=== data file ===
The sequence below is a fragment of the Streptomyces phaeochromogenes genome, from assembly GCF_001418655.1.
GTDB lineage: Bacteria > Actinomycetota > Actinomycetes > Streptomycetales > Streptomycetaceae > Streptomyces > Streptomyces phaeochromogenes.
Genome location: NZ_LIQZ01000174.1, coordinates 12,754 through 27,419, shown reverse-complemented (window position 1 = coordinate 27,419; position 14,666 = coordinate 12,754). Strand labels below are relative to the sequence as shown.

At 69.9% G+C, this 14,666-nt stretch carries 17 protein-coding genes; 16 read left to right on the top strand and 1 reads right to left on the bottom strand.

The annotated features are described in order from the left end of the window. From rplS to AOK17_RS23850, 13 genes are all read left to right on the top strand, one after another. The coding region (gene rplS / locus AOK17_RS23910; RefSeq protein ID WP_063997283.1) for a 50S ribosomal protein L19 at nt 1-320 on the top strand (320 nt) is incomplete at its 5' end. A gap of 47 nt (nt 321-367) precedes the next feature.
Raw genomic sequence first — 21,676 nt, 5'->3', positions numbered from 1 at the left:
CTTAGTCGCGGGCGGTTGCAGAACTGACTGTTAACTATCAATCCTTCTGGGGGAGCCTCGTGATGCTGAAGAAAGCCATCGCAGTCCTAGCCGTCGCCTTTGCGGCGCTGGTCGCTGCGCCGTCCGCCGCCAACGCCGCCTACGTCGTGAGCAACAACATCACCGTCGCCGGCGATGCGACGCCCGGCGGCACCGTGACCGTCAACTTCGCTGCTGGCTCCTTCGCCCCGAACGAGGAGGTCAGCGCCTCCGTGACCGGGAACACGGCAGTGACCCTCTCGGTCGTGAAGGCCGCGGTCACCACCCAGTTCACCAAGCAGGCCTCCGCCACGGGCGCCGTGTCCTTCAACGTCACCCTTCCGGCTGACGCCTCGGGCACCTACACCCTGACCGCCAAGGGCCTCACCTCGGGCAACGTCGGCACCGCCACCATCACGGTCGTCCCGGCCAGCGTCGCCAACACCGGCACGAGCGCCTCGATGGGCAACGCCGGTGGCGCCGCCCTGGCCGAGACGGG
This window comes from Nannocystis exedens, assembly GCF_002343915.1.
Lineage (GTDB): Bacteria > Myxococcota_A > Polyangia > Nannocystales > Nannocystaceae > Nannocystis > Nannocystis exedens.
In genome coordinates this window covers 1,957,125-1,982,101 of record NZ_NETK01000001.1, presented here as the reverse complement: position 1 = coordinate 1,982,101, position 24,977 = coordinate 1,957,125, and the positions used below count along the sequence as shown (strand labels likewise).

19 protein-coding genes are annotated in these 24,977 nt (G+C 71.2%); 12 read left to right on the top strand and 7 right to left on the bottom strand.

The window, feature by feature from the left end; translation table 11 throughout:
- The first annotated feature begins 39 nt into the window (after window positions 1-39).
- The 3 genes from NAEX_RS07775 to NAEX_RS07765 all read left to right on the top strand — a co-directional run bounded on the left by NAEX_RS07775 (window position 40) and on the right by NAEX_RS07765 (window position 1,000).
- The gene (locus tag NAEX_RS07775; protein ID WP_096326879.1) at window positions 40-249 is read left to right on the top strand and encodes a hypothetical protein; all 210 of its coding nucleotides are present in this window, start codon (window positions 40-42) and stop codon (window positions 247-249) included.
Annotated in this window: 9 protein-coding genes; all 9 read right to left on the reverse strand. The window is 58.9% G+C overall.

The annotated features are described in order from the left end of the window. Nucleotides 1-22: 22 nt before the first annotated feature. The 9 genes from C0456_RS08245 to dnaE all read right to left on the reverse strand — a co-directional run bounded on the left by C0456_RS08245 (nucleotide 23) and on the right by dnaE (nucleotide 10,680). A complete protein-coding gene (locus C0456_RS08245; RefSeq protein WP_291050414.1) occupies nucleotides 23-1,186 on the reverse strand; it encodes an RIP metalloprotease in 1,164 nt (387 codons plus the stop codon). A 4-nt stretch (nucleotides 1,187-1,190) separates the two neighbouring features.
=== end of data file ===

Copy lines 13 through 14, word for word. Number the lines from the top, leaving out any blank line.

- The first annotated feature begins 39 nt into the window (after window positions 1-39).
- The 3 genes from NAEX_RS07775 to NAEX_RS07765 all read left to right on the top strand — a co-directional run bounded on the left by NAEX_RS07775 (window position 40) and on the right by NAEX_RS07765 (window position 1,000).